Now an esteemed journalist in the Italian fashion landscape, Mancinelli first put pen to paper in 1985, stepping in as the only male fashion critic in the Italian editorial world of the 1980s. In what now seems a bygone era of passé communication methods, the critic represented the dominant voice of fashion commentary, the connecting authority between the inner workings of the industry and its avid readership. It was in this pre-social media environment that Mancinelli found an effective way of discussing fashion, closely following societal changes and adapting to wavering support for printed media.
Yet today, new voices cloud our cultural landscape – from bloggers to influencers – making fashion readily accessible for both quick consumption and personal judgment. In this era of ‘new’ journalism and over-produced content, what information is worthy of coverage? Responding to evident shifts in authoritative voices, Mancinelli’s lecture tackled questions surrounding the evolution of fashion criticism, addressing what words remain essential when covering fashion shows, design and overall production.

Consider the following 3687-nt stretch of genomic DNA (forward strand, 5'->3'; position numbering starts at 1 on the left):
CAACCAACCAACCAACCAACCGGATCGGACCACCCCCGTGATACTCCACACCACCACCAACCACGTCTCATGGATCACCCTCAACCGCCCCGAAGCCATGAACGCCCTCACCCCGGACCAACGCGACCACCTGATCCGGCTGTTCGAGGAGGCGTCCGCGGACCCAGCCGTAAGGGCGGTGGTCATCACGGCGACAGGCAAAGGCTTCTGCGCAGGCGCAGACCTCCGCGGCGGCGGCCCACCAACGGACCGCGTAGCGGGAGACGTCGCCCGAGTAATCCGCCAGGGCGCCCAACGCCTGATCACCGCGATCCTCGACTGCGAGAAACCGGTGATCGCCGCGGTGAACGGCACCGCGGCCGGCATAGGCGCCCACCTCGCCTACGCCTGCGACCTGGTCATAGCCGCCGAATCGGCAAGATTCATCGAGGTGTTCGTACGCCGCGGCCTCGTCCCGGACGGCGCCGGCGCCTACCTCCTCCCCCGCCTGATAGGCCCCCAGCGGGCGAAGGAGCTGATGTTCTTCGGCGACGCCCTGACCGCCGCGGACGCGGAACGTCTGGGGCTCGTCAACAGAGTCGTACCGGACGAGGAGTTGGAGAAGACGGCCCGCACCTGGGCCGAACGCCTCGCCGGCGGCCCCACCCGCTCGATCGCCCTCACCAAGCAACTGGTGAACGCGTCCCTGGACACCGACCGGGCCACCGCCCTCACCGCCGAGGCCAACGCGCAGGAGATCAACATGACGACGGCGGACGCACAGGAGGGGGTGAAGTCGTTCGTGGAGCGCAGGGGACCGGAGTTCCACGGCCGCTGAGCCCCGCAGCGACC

To be a fashion critic, it means to interpret society through clothes, and for this reason we have to clearly know what’s happening in the world around us; we have very important ethical duties. I belong to a generation in which my first boss said, go see the shows, but don’t be recognizable, because even in our opinions we have an ethical duty […] Having an informed and critical point of view – and voicing it through the correct channels – is exactly what we needed in this cacophonic world of opinions right now. And with the rise of fake news of the politically motivated kind and of just plain inaccurate iteration, I think that the worth of more traditionally minded critics (distinct from advertising), is more valuable than ever.
Antonio Mancinelli, Senior Editor of Marie Claire Italia, began his journalistic career penning pieces for Italian and international magazines and newspapers, the likes of Corriere della Sera and Vogue Italia. As a writer and communicator, he extends his expertise to the role of visiting professor at both Italian and foreign universities, including the Politecnico and Statale in Milan, IUAV in Venice, LUISS in Rome and Polimoda in Florence. He has published several books and monographs, including Moda! and Fashion Box, and has written essays for exhibition catalogs related to fashion and art. His most recent work includes an essay for the exhibition Italiana. Italy Through the Lens of Fashion 1971-2001.